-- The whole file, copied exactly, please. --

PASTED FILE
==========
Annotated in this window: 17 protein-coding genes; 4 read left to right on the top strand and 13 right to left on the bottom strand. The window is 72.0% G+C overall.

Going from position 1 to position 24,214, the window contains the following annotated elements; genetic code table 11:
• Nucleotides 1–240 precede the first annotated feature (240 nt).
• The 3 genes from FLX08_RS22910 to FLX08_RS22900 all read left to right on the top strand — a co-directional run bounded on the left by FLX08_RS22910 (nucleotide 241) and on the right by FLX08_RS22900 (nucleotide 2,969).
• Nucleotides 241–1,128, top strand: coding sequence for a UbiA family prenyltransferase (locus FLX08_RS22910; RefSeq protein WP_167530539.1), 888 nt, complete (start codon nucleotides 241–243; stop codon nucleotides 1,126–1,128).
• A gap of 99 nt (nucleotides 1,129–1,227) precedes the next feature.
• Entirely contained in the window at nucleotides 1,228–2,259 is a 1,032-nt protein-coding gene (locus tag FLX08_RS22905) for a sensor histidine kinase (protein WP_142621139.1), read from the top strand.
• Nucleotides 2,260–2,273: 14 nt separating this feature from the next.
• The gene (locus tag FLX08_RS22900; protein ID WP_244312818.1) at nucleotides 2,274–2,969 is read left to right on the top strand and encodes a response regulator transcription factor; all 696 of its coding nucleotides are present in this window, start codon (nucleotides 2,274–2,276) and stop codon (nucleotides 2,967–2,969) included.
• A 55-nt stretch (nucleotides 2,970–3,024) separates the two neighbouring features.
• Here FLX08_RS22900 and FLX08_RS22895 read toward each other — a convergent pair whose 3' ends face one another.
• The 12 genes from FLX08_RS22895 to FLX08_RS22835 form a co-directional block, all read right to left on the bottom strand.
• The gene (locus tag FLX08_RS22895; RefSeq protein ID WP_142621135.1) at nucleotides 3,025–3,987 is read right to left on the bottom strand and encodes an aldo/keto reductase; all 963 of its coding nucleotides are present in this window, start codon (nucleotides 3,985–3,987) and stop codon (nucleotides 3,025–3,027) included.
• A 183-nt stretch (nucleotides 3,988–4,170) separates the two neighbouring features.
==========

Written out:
Annotated in this window: 17 protein-coding genes; 4 read left to right on the top strand and 13 right to left on the bottom strand. The window is 72.0% G+C overall.

Going from position 1 to position 24,214, the window contains the following annotated elements; genetic code table 11:
• Nucleotides 1–240 precede the first annotated feature (240 nt).
• The 3 genes from FLX08_RS22910 to FLX08_RS22900 all read left to right on the top strand — a co-directional run bounded on the left by FLX08_RS22910 (nucleotide 241) and on the right by FLX08_RS22900 (nucleotide 2,969).
• Nucleotides 241–1,128, top strand: coding sequence for a UbiA family prenyltransferase (locus FLX08_RS22910; RefSeq protein WP_167530539.1), 888 nt, complete (start codon nucleotides 241–243; stop codon nucleotides 1,126–1,128).
• A gap of 99 nt (nucleotides 1,129–1,227) precedes the next feature.
• Entirely contained in the window at nucleotides 1,228–2,259 is a 1,032-nt protein-coding gene (locus tag FLX08_RS22905) for a sensor histidine kinase (protein WP_142621139.1), read from the top strand.
• Nucleotides 2,260–2,273: 14 nt separating this feature from the next.
• The gene (locus tag FLX08_RS22900; protein ID WP_244312818.1) at nucleotides 2,274–2,969 is read left to right on the top strand and encodes a response regulator transcription factor; all 696 of its coding nucleotides are present in this window, start codon (nucleotides 2,274–2,276) and stop codon (nucleotides 2,967–2,969) included.
• A 55-nt stretch (nucleotides 2,970–3,024) separates the two neighbouring features.
• Here FLX08_RS22900 and FLX08_RS22895 read toward each other — a convergent pair whose 3' ends face one another.
• The 12 genes from FLX08_RS22895 to FLX08_RS22835 form a co-directional block, all read right to left on the bottom strand.
• The gene (locus tag FLX08_RS22895; RefSeq protein ID WP_142621135.1) at nucleotides 3,025–3,987 is read right to left on the bottom strand and encodes an aldo/keto reductase; all 963 of its coding nucleotides are present in this window, start codon (nucleotides 3,985–3,987) and stop codon (nucleotides 3,025–3,027) included.
• A 183-nt stretch (nucleotides 3,988–4,170) separates the two neighbouring features.